The Aladdin's Cave

Hi, thanks for stopping by! The dictionary defines the idiom “The Aladdin’s Cave” as “a collection of interesting and beautiful objects”. Likewise, my website is a potpourri where you can browse and read from a variegated collection of articles on sundry subjects. Be prepared to stumble upon pieces ranging from noodles to analytics and from novels to friendships. Like what you read? Thanks a ton for being such a sweetheart. Don’t find it up to the mark? Well, blame it on back-breaking expectations ;) Jolly Reading!

Pronunciation Bloopers – 2

All the encouragement that I received for my previous post Pronunciation Bloopers – 1 has spurred me to action, and so here is the second part in this series focusing on commonly mispronounced words. This post specifically deals with words related to food and cooking, and all things palatable and potable. I took all your suggestions to post this one promptly because these really are words that we use in our everyday conversations at homes, offices, restaurants, parties, everywhere.

Before I give you the list, let me share a little something. This Wednesday night, I had pizza for dinner. Even though the calorie-laden slices made me regret my dinner choice, my one solace was that I had pronounced it correctly (as we learnt about it in the first part). So you see, learning the correct pronunciations might help soften the blow of these dietary slip-ups. And since I am a tad conscious after my cheesy lapse, I will start this list with some healthy choices and then plunge in the calorie pool! I hope you all find this one useful too.

Word Comment on Pronunciation  Note
Quinoa [keen-wah, kee-noh-uh] Mishi – Very difficult to resist starting with “qui” as in quick
Raspberry [raz-ber-ee, -buh-ree, rahz-], not rasp-berry Mishi – Ah, I keep forgetting this one
Salmon [sam-uh n] Mishi – Yeah, the “L” is to be ignored
Almond [ah-muh nd or am-uh nd], not al-muhnd Mishi – As in salmon, ignore the “L”
Shea [shee, shey], not shee-aa Mishi – I hear this more often in the cosmetics stores than in the grocery stores 🙂
Cheddar [ched-er], not shed-er Mishi – Start with ch as in check, not sh as in shed
Steak steyk, not steek Sumit- One leads to another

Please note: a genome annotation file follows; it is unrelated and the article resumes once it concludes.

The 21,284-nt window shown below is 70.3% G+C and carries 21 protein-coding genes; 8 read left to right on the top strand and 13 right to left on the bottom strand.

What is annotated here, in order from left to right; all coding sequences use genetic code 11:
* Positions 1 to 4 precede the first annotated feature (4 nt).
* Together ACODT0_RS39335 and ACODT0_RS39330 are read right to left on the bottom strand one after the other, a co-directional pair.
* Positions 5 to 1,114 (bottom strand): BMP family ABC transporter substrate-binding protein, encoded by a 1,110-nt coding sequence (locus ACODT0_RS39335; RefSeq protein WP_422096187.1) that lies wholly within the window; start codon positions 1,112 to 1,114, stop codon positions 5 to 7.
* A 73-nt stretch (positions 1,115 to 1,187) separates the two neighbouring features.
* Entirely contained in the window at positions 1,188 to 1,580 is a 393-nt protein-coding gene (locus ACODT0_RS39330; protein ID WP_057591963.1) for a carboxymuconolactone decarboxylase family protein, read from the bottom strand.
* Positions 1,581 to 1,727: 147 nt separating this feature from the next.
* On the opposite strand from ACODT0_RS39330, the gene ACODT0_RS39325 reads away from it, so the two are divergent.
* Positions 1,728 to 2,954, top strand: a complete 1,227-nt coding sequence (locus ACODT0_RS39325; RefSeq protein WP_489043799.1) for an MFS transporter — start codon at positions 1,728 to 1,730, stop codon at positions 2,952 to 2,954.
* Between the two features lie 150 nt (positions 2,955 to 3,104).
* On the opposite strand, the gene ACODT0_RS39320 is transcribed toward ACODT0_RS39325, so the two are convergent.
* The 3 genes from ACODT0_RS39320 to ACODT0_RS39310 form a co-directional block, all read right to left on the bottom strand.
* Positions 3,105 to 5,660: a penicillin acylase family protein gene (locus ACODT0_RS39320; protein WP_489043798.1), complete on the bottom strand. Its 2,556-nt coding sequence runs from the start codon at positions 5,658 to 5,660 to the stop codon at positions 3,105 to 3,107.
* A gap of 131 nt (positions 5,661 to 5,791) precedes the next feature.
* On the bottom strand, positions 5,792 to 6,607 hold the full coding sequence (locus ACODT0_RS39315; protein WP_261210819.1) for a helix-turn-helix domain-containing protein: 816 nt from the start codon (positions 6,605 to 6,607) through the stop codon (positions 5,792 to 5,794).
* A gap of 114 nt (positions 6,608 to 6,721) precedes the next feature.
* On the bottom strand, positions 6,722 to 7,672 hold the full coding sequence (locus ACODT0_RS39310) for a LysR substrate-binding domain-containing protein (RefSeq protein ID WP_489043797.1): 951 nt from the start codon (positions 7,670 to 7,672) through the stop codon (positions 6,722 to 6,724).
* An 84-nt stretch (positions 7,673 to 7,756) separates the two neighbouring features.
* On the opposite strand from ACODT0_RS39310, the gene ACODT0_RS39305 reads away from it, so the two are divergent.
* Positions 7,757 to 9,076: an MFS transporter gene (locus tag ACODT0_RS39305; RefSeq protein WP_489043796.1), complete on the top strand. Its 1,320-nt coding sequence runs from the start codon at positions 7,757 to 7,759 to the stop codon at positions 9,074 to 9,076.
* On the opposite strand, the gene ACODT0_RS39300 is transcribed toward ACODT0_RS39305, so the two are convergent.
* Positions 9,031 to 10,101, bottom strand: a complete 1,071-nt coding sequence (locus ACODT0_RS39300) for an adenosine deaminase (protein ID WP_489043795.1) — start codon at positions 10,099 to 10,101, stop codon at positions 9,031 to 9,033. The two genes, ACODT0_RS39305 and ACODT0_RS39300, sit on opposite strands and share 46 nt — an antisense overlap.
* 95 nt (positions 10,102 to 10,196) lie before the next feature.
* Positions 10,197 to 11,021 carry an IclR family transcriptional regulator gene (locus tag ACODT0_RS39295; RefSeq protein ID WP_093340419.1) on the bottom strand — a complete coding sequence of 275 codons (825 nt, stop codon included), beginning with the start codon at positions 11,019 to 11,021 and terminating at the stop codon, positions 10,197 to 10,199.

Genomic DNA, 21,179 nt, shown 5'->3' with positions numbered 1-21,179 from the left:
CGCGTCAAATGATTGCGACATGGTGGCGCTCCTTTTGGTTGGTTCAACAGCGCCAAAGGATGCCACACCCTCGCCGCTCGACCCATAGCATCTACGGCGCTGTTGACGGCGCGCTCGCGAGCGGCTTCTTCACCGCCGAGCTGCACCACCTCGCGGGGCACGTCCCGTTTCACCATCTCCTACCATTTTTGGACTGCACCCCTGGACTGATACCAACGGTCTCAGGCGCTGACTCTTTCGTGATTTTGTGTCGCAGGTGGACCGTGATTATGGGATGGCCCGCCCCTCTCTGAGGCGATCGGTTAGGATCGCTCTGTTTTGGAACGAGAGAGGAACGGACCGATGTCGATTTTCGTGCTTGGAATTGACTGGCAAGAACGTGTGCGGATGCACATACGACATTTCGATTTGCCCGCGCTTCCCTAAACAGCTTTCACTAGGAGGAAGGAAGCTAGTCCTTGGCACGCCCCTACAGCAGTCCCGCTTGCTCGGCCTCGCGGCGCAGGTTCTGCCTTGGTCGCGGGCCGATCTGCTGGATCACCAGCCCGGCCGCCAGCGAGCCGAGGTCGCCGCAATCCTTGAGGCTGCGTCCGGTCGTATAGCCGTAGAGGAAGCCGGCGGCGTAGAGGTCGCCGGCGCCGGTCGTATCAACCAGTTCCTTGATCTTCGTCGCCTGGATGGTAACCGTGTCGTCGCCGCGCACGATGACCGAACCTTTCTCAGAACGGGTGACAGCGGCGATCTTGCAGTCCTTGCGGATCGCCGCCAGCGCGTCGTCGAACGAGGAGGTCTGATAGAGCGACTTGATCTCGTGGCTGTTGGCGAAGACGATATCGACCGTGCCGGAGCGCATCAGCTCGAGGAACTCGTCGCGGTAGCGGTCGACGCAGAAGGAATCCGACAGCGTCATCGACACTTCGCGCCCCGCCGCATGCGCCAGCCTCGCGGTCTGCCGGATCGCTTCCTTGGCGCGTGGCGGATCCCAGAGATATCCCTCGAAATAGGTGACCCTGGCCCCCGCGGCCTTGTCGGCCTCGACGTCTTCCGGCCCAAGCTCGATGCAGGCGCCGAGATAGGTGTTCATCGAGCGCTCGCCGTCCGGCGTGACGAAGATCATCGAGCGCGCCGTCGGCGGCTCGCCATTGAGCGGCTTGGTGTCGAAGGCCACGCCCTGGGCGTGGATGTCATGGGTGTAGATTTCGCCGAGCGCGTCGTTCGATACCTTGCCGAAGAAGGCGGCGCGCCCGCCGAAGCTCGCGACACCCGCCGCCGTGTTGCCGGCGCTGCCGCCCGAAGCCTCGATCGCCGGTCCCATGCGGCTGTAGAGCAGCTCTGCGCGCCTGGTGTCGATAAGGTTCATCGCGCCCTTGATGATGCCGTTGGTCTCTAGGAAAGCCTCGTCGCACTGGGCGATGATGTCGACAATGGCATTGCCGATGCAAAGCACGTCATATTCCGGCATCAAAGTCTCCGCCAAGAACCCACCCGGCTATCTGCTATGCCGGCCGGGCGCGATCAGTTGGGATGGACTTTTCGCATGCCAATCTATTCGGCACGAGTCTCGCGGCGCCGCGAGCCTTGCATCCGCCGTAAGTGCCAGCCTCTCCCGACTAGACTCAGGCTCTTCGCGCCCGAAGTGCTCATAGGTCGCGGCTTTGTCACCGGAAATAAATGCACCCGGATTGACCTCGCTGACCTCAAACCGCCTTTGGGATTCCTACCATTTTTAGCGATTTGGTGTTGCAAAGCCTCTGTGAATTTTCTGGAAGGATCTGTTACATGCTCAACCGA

Mishi – If the waiter doesn’t get it, your steak is at stake – so remember to pronounce this one as stake 😉
Chow mein [chou meyn] Mishi – The “chow” part is easy, just remember not to end it with an abrupt “min”
Provolone [proh-vuh-loh-nee] Mishi – End it with “lo(h)ny”, not “loan”
Tortilla tawr-tee-uh, not tawr-tilla Mishi – No idea what’s with these food words and their step-treatment towards the letter “L”, but it is to be ignored here too

Happy Weekend, Friends!

How do you enjoy cheese the most?

 

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16 Comments

  1. Hellooooo!!! Yes dear, it is surprising but can you really blame the unsuspecting speakers (that’s us) for not being familiar with these countless idiosyncrasies of the language? 😛 Thanks a lot to you for always being eager to discuss these pronunciation bloopers with me 🙂 Lots of love!

  2. Hey Shweta, I am very happy to see you here! Thanks a lot to you for reading and commenting 🙂

  3. I am so glad you enjoyed the post, Michelle! And thanks for the illustrations. Yes, even though I love the English language, I find it increasingly difficult to support the claim of it being a phonetic language – what with all these aberrations 🙁 Whimsical is definitely the right term for it! 😀

  4. A linguistically fascinating post! I also pronounce the ‘l’ in ‘almond,’ but not the ‘l’ in salmon,’ oddly. I wonder why the ‘s’ in the word ‘misery’ is pronounced more like a ‘z’ like mizzery, and similarly with ‘miserable’ being pronounced as ‘mizzerable.’ Inconsistently, the ‘s’ in other ‘mis’ words like ‘mistake’ is often pronounced like a true ‘s.’ English can be whimsical, like PA! 😛

  5. This is really very helpful…Thank you Meenakshi For sharing this wonderful post 🙂

  6. Garima Srivastava

    November 22, 2015 at 3:53 am

    Noteworthy! It is unbelievable that these words are being incorrectly pronounced. We all should thank you big time!

  7. Thanks dearie! And I absolutely love Shikhi’s comments on my posts!! :):)

  8. So helpful!! Loved Mishi comments 🙂

  9. Thank you, Mister! 😉 Glad you liked it. And you should keep reminding me about raspberry 🙁

  10. Gunjan Srivastava

    November 4, 2015 at 11:33 am

    Once again, a very useful post! Nicely written!!

  11. Hey Fellow Blogger! I am so glad you liked it 🙂 I agree, pronunciation must be one of the most subjective things ever, given the different ways that we all pronounce so many words! Very happy to see you here!
    Love,
    Meenakshi

  12. Hey Akshat, it always feels wonderful to have a new reader here 🙂 And I am especially happy that you are enjoying these posts in spite of your apathy towards blogs. I will definitely let you know the next time I post; meanwhile, I hope you find some other interesting blogs to read – you know, there are tons of them out there! Enjoy, and thanks a lot for the appreciation! 🙂

  13. Thanks a lot, Kamni! 🙂

  14. Another great post, Meenakshi! Pronunciation is so strange. Interestingly enough, I actually pronounce “almond” as “al-muhnd” and “provolone” as “pro-vuh-loan.”

    So there can be some variation among native American English speakers as well, maybe depending on region.

  15. Akshat Srivastava

    October 31, 2015 at 5:53 am

    I always hate reading articles, blogs and posts but I have become a big fan of urs after reading all ur posts…Thanks Meenakshi for such wonderful articles. Looking for the next one soon…Plz ping on whatsapp as well so that we may not miss any of them…

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